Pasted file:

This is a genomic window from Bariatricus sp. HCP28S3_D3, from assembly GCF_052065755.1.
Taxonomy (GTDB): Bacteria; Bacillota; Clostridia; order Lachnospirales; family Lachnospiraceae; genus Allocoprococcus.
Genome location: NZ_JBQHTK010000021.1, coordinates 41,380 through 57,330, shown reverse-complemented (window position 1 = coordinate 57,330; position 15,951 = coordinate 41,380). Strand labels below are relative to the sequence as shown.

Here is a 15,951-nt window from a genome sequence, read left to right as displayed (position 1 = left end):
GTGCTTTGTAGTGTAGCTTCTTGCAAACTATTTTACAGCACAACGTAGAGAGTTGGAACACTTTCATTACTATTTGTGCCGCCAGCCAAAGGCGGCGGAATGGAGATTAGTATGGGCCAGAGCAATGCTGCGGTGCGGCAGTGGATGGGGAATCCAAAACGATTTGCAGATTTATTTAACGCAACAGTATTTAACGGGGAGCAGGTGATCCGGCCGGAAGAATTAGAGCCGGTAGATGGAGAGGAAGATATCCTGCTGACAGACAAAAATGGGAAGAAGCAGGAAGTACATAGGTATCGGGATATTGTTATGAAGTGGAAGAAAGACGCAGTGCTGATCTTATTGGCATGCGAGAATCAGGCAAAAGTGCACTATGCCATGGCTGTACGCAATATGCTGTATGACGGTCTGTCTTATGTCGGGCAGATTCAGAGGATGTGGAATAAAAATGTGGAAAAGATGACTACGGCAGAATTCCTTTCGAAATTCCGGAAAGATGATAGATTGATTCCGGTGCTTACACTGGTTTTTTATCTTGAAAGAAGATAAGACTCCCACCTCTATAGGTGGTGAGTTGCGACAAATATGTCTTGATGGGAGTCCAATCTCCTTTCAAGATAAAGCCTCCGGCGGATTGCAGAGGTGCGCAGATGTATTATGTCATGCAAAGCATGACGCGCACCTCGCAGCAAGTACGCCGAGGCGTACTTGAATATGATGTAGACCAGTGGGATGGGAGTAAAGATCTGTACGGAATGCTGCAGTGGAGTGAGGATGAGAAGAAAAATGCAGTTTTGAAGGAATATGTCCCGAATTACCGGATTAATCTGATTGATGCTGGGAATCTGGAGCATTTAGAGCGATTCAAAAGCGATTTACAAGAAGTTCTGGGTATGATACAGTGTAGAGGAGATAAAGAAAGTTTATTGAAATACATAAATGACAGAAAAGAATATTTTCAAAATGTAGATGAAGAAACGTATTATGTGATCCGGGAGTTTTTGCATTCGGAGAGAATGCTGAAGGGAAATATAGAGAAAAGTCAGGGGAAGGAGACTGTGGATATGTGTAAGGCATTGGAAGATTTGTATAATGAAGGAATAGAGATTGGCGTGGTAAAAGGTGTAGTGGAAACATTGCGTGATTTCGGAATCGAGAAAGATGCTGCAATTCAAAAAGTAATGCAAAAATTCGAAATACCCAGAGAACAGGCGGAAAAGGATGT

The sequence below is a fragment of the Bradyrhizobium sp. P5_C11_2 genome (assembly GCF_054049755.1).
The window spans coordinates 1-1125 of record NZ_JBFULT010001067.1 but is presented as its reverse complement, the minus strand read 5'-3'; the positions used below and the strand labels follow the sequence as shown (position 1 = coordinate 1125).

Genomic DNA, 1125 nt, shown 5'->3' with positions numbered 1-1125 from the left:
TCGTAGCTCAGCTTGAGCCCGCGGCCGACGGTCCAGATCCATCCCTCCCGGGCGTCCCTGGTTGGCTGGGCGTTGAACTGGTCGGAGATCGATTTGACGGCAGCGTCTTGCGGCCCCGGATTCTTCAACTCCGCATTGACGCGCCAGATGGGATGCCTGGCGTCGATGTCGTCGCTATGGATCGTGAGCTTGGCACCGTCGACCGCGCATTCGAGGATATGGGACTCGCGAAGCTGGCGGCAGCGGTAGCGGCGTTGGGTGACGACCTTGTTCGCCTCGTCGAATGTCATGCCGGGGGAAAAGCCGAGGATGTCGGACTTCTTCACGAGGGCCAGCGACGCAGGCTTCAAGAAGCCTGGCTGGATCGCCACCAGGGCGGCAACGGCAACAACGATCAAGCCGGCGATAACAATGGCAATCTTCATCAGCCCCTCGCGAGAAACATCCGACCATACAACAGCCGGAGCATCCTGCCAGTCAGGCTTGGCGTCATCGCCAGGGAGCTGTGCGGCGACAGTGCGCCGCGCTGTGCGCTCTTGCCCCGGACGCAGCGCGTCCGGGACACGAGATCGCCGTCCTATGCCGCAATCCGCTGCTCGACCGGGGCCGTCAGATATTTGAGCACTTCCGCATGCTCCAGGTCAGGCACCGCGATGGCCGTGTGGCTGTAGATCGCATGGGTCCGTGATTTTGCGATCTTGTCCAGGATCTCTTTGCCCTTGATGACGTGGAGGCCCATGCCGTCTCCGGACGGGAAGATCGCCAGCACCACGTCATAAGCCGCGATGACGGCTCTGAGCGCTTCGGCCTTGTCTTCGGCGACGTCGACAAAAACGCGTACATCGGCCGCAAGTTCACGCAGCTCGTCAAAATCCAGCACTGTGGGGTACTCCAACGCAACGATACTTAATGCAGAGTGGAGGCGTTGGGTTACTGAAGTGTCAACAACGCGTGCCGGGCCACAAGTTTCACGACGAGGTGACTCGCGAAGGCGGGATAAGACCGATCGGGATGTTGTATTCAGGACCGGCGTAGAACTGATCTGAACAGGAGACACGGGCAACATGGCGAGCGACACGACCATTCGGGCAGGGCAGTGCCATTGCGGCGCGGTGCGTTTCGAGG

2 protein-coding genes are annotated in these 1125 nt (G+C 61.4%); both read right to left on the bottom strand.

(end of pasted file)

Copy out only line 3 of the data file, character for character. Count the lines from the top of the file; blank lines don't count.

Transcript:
Genome location: NZ_JBQHTK010000021.1, coordinates 41,380 through 57,330, shown reverse-complemented (window position 1 = coordinate 57,330; position 15,951 = coordinate 41,380). Strand labels below are relative to the sequence as shown.